Gift This! Gingerbread Scones

It's hard to believe we're almost halfway to Christmas Day and I'm just now getting to the most important classic holiday flavor which is gingerbread!

Scones have always perplexed me. I suppose it's because I'm well studied in southern buttermilk biscuit-making and I'm accustomed to their fluffy texture. Each time I've split open a bakery-purchased scone I've had the same thought: "This is the worst, driest biscuit ever!" Perhaps I need to change my viewpoint on scones but for now I've remedied the problem with this flaky, soft gingerbread version.

These are delicately flavored. Many gingerbread-inspired confections pack a powerful spicy wallop, but these are mild with just a kiss of ginger, brown sugar and molasses. In other words, you won't feel like you're eating one big gingerbread cookie for breakfast.

The dough starts out much like biscuit-making, you cut the butter into the flour with a pastry blender, and then blend the wet ingredients in. I like to knead the dough just once or twice, and then pat it into an 8-inch circle. I cut it into quarters, and THEN...

Stack the quarters on top of each other and pat them down into another 8-inch circle; cut into pieces. This creates delicate, flaky layers in the baked scone. 

The scones will both relax and puff as they bake. They look a little funny after they come out of the oven, but they are SO delicious and look bakery-made with a zig-zag of milk glaze.

These make a great edible gift, but they should be given the same day they are made for optimal freshness. They'll last a few days in an airtight container but they begin to use their charm around day three.

Want more giftable goodies? 
Last year's twelfth day advent recipe was

Gingerbread Scones
Yields 8 large scones

2 cups (240g) all-purpose flour
1/3 cup (75g) dark brown sugar
3 teaspoons baking powder
1 tablespoon ground ginger
1/2 teaspoon baking soda
1/2 teaspoon salt
1/2 teaspoon ground cinnamon
1/3 cup (75g) cold unsalted butter
3 tablespoons molasses
1/4 cup (60ml)  milk plus more
1 egg, separated
1 cup (115g) powdered sugar
2 tablespoons cream or milk

Preheat oven to 400F.

Combine the flour, brown sugar, baking powder, ginger, baking soda, salt and cinnamon in a large bowl. Cut the butter into the flour mixture until crumbly using a pastry blender or the tines of a fork. In a small bowl, combine the molasses, milk and egg yolk until smooth stir into the crumb mixture until a thick dry dough forms. Add additional milk a little at a time until the dough is still thick but not as dry and easily knead-able. Turn dough onto a floured surface knead briefly. Pat into an 8-inch circle and cut into 4 wedges. Stack the wedges and flatten them down again into an 8-inch circle. Cut into 8 wedges.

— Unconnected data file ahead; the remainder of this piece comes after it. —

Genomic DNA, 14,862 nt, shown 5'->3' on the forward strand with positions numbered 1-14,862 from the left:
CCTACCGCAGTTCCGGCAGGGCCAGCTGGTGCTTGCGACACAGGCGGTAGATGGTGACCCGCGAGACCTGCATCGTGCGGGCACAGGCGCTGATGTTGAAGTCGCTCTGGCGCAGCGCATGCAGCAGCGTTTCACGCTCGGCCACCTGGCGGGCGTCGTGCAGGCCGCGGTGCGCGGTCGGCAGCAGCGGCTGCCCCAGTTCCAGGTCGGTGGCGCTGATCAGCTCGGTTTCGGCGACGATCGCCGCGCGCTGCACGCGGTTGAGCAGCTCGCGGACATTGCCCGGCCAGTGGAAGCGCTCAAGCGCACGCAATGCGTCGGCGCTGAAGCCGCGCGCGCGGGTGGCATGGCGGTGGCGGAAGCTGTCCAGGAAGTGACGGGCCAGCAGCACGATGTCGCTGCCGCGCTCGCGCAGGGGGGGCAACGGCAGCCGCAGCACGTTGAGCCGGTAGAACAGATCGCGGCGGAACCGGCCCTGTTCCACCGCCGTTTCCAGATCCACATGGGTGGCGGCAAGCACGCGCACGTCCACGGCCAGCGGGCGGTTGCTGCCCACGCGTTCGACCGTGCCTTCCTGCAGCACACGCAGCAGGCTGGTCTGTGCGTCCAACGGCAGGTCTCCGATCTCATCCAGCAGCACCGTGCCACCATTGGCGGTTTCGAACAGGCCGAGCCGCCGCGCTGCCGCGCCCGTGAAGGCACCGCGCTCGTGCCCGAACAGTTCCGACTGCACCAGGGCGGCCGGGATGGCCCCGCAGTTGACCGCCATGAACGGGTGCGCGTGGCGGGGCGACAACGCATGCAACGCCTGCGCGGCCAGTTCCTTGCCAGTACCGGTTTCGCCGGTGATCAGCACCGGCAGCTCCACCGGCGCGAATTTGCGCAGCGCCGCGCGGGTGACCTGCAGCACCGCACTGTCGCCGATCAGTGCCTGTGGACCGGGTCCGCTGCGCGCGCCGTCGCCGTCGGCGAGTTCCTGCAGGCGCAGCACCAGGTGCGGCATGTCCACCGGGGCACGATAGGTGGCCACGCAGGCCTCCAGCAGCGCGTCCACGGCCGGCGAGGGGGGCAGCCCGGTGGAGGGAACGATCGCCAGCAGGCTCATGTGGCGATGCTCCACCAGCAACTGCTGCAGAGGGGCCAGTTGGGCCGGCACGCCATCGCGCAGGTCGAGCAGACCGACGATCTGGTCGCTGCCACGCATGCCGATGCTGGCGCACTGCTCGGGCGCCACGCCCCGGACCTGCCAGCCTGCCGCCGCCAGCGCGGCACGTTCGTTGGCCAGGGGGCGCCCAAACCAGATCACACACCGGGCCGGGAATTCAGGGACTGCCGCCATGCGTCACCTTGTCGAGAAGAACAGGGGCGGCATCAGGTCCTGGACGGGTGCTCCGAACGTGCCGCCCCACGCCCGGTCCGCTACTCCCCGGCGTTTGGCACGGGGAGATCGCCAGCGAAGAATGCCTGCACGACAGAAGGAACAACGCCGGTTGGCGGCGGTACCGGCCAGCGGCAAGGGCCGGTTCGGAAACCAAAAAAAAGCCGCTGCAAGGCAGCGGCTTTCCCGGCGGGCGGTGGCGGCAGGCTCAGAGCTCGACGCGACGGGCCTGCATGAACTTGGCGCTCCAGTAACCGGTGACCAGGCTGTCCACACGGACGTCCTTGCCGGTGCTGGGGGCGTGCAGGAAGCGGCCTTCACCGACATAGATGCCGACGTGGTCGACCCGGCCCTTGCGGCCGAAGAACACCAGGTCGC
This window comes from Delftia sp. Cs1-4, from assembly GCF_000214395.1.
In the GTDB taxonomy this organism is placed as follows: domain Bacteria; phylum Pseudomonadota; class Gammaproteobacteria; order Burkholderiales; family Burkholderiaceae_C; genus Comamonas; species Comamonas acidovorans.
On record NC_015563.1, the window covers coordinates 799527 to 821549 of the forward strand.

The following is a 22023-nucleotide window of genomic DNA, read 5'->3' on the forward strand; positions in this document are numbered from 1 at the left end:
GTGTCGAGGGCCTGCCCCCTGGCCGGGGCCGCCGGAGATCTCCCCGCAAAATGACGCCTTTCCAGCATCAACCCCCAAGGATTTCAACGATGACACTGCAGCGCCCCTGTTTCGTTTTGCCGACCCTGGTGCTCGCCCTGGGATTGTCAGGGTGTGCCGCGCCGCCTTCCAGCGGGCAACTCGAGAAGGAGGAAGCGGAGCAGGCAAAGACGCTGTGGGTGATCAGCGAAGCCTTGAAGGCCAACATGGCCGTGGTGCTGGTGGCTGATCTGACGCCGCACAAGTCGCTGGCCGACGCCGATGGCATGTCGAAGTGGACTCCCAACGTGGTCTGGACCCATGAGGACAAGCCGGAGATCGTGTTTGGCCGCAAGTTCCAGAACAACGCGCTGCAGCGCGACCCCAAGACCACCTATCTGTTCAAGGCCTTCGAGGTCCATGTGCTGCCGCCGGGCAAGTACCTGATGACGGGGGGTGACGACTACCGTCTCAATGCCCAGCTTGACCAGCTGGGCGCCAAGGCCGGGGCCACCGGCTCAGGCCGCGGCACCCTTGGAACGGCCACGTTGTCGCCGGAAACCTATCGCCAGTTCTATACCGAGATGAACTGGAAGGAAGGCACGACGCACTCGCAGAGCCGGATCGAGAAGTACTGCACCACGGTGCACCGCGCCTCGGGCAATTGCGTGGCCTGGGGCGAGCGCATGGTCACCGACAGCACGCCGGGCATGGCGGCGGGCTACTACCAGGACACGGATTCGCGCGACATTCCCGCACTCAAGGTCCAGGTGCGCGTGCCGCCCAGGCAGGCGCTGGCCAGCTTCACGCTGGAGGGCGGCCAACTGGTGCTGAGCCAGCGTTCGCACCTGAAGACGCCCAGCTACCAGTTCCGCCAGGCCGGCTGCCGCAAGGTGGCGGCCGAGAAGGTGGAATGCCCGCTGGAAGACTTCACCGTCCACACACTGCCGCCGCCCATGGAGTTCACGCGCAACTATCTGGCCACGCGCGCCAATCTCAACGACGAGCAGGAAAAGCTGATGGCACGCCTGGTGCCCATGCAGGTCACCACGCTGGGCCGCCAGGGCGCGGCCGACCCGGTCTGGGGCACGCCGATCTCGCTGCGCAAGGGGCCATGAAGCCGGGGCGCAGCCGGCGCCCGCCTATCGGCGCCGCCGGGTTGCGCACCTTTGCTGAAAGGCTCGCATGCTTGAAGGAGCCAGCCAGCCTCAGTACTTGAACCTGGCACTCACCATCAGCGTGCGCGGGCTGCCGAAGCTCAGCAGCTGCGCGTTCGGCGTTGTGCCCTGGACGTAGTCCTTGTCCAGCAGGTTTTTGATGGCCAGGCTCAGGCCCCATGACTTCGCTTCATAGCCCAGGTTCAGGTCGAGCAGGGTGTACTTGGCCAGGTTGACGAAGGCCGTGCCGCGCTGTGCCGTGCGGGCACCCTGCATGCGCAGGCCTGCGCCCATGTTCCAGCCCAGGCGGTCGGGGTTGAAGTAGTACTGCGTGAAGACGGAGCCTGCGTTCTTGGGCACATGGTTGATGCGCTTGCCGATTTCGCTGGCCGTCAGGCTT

Separate wedges and place on a parchment-lined baking sheet. Beat egg white with 1 tablespoon water and brush on top of scones. Bake for 15-18 minutes, or until the scones are well-browned on top. Transfer to a wire rack and allow them to cool. Combine the powdered sugar and cream or milk. Transfer to a zip-top bag with the corner snipped, or to a disposable piping bag. Drizzle glaze over cooled scones. Let stand until the glaze is set, about 1 hour.

Package scones in a festive holiday tin for gift-giving.

link Gift This! Gingerbread Scones By Published: Gingerbread Scones Recipe


  1. Such a good idea for a gift! I love anything gingerbread flavoured, especially at this time of year!

    Rachael xx

  2. Yum! Those look delicious!

  3. During the holidays, Sbucks offers a pumpkin scone that I simply cannot resist.

    Now that scone has some serious competition!

  4. They look delicious, but why not just call them Gingerbread Biscuits? Scones are not supposed to be flaky, but a little dry and crumbly. American bakery scones are usually way too sweet and flaky. I hope someday you can eat some real scones, but if you don't care for them that's ok! Looks like you make great gingerbread biscuits!

    1. Hi Lyn!

      Fair enough! Perhaps it is a bit of misnomer to label these as'scones' but they do have a slightly denser texture than buttermilk biscuits. I look forward to finding a scone that I like! I've not ruled them out entirely!



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